Koizumi’s visit to North Korea: a first for Japanese imperialism

Junichiro Koizumi is due to make the first ever trip by a Japanese Prime Minister to Pyongyang, where he will hold a one-day summit on September 17 with North Korean leader Kim Jong-Il. The Japanese media has hailed the visit as something of a political coup. With the backing of the Bush administration, it appears that Tokyo, rather than Washington, will now take a leading role in pressing their mutual demands on the North Korea regime.

Informal contact is believed to have taken place for over a year between North Korean officials and former Japanese prime minister Yoshiro Mori—one of Koizumi’s closest factional allies within Japan’s ruling Liberal Democratic Party (LDP). By late August, a tentative agreement had been reached and Koizumi publicly declared his desire for talks with Kim Jong-Il. A formal invitation was extended by North Korea and accepted by Tokyo on August 30, after prior talks with the United States, South Korea, China and Russia.

Statements in the US indicate that the White House has been fully briefed at every stage of the Japanese government’s decision-making and is confident that Koizumi will represent its interests. The Bush administration welcomed the visit, saying it had no need to send its own diplomatic mission to Pyongyang until it assessed the outcome of the negotiations with Japan.

An unnamed US official told the Yomiuri Shimbun: “Japan knows very well the matters that Washington is concerned about, so the Tokyo-Pyongyang summit meeting should reflect US concerns.” Koizumi arrived in the US yesterday to take part in the commemorations of last year’s terror attacks, and immediately entered into discussions over Iraq, Korea and economic issues.

The North Korean regime’s motives in seeking the summit with Koizumi are transparent. It is making a desperate gamble that the talks with Japan will facilitate negotiations with the US and ease the country’s economic and political isolation. Earlier in the year, Bush branded North Korea, along with Iraq and Iran, as a part of an “axis of evil” and has been steadily increasing its belligerent rhetoric against Pyongyang. Just days before the announcement of Koizumi’s visit, Undersecretary of State John Bolton declared in South Korea: “In addition to its disturbing weapons of mass destruction activities, North Korea also is the world’s foremost peddler of ballistic missile-related equipment, components, materials and technical expertise.”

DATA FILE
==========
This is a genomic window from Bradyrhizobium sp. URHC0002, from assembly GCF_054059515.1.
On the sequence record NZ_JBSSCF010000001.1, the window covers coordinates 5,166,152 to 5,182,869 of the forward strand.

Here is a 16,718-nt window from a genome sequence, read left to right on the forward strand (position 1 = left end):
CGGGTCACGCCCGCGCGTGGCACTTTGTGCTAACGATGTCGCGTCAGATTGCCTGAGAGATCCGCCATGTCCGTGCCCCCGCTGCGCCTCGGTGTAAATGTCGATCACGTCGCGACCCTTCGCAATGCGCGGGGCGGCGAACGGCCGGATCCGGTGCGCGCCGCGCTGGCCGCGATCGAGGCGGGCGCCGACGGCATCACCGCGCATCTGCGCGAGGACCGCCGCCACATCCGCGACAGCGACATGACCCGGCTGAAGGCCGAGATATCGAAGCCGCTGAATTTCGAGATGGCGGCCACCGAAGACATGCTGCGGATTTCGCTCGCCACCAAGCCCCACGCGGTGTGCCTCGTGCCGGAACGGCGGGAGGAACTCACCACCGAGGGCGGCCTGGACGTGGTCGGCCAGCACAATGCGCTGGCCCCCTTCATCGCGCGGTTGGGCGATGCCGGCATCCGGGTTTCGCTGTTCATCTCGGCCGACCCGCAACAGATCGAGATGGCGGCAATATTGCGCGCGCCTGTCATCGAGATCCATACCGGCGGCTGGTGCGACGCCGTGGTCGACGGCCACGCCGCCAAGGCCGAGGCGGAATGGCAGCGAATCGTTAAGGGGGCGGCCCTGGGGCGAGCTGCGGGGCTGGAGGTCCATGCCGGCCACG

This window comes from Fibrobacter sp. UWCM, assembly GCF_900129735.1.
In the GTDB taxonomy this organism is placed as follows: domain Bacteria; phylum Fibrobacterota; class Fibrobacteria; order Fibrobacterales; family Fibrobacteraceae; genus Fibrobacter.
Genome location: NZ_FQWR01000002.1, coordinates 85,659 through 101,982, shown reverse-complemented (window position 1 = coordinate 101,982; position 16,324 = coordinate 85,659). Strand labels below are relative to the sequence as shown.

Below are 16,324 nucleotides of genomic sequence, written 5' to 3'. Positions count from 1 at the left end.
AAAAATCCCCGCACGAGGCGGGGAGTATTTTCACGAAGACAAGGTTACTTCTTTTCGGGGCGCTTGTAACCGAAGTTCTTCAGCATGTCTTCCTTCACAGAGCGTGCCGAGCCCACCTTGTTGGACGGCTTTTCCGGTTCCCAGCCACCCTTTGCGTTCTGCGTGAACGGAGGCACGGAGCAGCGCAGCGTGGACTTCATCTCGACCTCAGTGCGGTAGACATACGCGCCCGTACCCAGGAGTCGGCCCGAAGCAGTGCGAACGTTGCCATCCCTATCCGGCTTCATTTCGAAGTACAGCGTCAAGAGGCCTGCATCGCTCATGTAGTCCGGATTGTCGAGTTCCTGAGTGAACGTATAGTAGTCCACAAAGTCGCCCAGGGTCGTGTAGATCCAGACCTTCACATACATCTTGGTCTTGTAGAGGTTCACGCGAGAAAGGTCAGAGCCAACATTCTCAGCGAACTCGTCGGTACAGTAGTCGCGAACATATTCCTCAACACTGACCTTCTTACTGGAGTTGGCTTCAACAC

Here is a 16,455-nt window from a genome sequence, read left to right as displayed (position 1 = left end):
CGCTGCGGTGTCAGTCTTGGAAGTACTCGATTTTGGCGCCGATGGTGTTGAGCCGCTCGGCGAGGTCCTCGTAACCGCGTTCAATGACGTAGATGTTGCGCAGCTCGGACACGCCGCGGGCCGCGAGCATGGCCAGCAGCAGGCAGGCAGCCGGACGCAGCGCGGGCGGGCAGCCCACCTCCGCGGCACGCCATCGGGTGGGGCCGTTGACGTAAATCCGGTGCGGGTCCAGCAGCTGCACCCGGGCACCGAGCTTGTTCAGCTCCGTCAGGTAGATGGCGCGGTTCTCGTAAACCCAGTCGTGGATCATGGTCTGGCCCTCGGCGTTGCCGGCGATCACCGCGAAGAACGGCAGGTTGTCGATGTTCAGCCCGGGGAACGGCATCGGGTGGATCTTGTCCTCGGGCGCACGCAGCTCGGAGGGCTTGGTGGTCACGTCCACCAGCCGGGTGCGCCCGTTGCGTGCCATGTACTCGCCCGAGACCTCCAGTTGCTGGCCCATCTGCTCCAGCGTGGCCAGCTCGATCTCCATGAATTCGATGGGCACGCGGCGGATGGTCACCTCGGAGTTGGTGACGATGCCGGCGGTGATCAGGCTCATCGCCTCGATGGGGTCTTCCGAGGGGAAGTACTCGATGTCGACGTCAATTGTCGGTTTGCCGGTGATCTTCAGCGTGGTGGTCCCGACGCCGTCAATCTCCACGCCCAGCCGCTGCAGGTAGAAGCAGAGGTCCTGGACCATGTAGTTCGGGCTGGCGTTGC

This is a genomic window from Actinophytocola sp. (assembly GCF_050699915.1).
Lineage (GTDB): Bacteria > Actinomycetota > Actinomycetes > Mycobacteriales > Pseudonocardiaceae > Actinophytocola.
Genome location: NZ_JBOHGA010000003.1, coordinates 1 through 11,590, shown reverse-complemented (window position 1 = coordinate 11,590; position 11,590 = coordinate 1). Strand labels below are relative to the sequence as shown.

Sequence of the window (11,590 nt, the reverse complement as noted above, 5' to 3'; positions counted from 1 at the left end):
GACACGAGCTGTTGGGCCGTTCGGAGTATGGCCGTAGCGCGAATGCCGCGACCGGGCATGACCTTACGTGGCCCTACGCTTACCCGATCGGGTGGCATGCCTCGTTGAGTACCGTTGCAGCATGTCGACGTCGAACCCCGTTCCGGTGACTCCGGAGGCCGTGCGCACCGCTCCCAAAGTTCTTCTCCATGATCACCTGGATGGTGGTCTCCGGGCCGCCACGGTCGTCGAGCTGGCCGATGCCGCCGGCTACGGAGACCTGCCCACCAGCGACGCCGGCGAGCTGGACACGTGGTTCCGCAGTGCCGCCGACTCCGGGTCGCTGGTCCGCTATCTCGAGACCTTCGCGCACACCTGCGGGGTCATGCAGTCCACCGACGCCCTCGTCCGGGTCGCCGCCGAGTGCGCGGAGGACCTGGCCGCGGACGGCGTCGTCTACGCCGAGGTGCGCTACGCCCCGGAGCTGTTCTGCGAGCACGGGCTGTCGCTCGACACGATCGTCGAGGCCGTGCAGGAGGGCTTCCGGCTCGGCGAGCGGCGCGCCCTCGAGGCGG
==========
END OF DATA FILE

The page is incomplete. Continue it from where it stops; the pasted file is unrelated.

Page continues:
Washington’s aggressive stance against North Korea, including the possibility of US military strikes against alleged weapons facilities, has effectively sabotaged South Korea’s “Sunshine Policy” to open up the North Korean economy and make the Korean peninsula a hub for economic activity between Europe and East Asia. Plans for railway links, gas pipelines and industrial export zones have stalled.

North Korea is on the brink of economic and social disintegration. According to most analysts, less than 30 percent of industry is functioning and one third of the population rely on international food aid to avoid starvation. This disastrous state is the outcome of the reactionary and autarkic policies of the Stalinist regime in Pyongyang, combined with the isolation and pressure maintained by Washington since the Korean War of 1950-53. In the decade since collapse of the Soviet Union—North Korea's chief sponsor and financier—the US has stepped up its provocations.

Successive allegations have been used to justify economic sanctions, deny aid, block a political settlement between the North and the South and keep the peninsula in a state of military alert and fear. Every attempt by Pyongyang to accommodate to Washington’s demands has been met by new ultimatums. In 1994, the US accused North Korea of using its two nuclear power plants to gather weapons-grade plutonium. Pyongyang agreed to close them down and allowed International Atomic Energy Agency (IAEA) inspectors into the country, who found no evidence of a nuclear weapons program. The major powers have reneged on their side of the agreement, however, which was to construct two replacement light-water nuclear plants by 2003. Construction did not even begin until this year and is not due to be finished until at least 2009.

In 1998, the Clinton administration declared that North Korea was developing missiles capable of striking Japan and the US West Coast. Faced with US ultimatums, North Korea again backed down and suspended work on its longest-range missile until 2003. Following a review of US policy towards North Korea, the Bush administration ratchetted up the pressure, with fresh accusations that North Korea was constructing weapons of mass destruction.

Koizumi to pressure Pyongyang

Koizumi’s agenda in Pyongyang leaves no reason to believe that the talks represent any departure from the decade-long policy of isolating North Korea. What is significant is that for the first time Washington appears to be permitting Tokyo to play a larger diplomatic and potentially military role in East Asia by aggressively pursuing the Pyongyang regime.